Culture and Design Thinking

Innovation through design thinking is a key element of an organization’s success. Results from a study led by the Design Management Institute found that over the last 10 years, design-led companies have maintained significant stock market advantage and outperform other organizations by 228% on the Standard and Poor’s 500. So, what exactly does design thinking entail, and what happens when companies incorporate design thinking processes into their business models? 

Importantly, design thinking isn’t a formulaic process that produces one-size-fits-all results. Rather, it entails dynamic organizational culture change. Organizational culture can be thought of as the collective set of values and rituals that a particular company abides by. By innovating upon a company’s work culture, design thinking aims to establish more creative, human-centered problem solving abilities and more customer-centric and profitable solutions. While it is a structured means of innovating an organization’s work culture, design thinking also relies on more intangible qualities amongst employees and executives alike. As examples, some of the most important principles of design thinking include the use of analytical, intuitive, and empathic thinking, interdisciplinary collaboration, failing fast, and the basic agreement that there are no good or bad ideas, only starting points for innovation. 

When successfully implemented, design thinking can positively influence an organization in countless ways. Firstly, it establishes a culture of open collaboration. One way design thinking does this is by encouraging the use of cross-functional teams, which pull together individuals from fields ranging from engineering to human resources to finance. This dynamic naturally brings together different talents and requires flexible thinking across multiple disciplines. In addition, it requires the mindset that all perspectives matter regardless of job title or level of expertise. To compound this, companies can provide teams with more tools that enable in-person collaboration, such as whiteboards and designated group spaces, rather than relying strictly on traditional tools that foster individualism, such as Excel and similar programs.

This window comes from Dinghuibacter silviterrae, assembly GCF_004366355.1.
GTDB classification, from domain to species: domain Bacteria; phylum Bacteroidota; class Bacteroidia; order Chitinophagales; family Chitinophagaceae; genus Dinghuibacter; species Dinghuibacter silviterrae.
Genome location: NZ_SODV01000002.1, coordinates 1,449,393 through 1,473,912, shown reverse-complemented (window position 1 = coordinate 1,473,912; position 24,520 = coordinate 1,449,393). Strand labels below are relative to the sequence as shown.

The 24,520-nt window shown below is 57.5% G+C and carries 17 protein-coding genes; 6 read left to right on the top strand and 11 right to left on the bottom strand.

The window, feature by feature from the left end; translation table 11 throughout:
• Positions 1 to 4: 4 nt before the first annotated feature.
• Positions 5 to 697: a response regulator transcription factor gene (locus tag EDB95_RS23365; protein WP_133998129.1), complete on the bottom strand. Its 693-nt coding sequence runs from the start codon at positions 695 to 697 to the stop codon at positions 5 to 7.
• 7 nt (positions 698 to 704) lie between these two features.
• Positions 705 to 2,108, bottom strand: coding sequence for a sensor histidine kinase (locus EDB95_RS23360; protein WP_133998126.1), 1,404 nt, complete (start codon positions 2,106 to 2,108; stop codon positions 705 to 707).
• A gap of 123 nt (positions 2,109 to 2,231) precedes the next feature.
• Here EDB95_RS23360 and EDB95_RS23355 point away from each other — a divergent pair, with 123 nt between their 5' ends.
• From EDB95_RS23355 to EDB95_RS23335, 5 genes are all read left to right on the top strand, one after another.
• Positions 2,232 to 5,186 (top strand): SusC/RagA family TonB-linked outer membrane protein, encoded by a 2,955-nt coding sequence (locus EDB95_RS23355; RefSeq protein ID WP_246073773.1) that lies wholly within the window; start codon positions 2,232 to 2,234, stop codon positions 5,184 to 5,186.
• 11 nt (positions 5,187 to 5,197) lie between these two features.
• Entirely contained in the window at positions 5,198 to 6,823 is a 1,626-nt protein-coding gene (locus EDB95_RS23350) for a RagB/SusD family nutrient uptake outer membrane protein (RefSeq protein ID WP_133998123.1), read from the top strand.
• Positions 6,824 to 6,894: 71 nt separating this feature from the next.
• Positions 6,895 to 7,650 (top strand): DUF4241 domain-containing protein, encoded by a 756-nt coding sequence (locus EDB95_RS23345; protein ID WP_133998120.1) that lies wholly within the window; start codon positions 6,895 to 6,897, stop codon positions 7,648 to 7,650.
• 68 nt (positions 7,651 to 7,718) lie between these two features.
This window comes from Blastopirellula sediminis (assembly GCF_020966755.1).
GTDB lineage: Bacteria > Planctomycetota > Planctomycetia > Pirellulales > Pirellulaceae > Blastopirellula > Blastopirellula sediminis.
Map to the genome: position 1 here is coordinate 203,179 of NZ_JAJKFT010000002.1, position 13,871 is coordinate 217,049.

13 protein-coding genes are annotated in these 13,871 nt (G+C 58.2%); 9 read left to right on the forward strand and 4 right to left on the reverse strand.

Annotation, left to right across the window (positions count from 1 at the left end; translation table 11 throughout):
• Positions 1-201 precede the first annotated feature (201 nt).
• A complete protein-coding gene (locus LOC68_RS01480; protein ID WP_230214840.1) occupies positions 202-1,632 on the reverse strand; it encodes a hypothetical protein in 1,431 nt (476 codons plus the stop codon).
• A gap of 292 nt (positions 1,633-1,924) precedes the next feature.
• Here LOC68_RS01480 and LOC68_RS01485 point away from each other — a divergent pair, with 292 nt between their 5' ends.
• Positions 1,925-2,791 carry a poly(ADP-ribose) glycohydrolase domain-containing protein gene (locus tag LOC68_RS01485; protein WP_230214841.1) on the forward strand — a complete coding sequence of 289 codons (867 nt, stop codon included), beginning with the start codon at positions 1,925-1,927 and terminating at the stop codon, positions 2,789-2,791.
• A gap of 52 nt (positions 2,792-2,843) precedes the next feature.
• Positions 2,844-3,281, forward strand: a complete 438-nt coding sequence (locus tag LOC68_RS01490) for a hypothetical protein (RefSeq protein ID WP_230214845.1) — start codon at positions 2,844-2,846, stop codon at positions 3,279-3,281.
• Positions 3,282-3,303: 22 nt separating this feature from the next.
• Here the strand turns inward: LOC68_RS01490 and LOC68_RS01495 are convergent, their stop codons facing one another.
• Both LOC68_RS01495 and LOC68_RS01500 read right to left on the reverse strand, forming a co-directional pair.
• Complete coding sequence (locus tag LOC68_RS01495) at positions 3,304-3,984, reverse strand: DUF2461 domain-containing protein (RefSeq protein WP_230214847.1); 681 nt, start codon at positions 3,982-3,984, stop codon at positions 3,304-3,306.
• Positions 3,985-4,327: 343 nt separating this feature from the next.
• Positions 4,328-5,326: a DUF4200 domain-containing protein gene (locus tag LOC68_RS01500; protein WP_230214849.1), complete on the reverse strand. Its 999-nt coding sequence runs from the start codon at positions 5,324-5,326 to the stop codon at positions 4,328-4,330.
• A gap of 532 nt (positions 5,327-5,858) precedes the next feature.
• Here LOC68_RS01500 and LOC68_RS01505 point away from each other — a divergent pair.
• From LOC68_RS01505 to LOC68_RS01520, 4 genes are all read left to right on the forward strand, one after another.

Furthermore, when companies replace traditional work hierarchies with cross-functional teamwork and openly value risk and failure as positive steps towards developing the right solution or product, creative and divergent thinking becomes more prevalent amongst employees. Rather than having tasks bound by strict rules and requirements, employees are better able to contribute their own ideas without fear of personal repercussions. Additionally, framing complex problems as opportunities for creative collaboration can make work challenges more enjoyable. The ability to then translate these insights and new strategies into tangible solutions in hardware, software and service interactions is precisely what helps companies improve. 

Lastly, embracing design thinking can lead to increased learning amongst employees. This is primarily done by not only allowing failure, but actively encouraging it. By doing so, companies provide employees with opportunities to develop the intuition and skills needed to experiment, improvise, and potentially completely rework established ideas and practices. In the end, embracing this failure-and-learning process can bring something entirely new, and potentially better, to the market. 

In the end, quantity matters less than quality; having more designers doesn’t necessarily equate to good design. Rather, it is the means of establishing a company culture that values collaboration, divergent thinking, and failure that gives organizations a competitive edge in the marketplace.  

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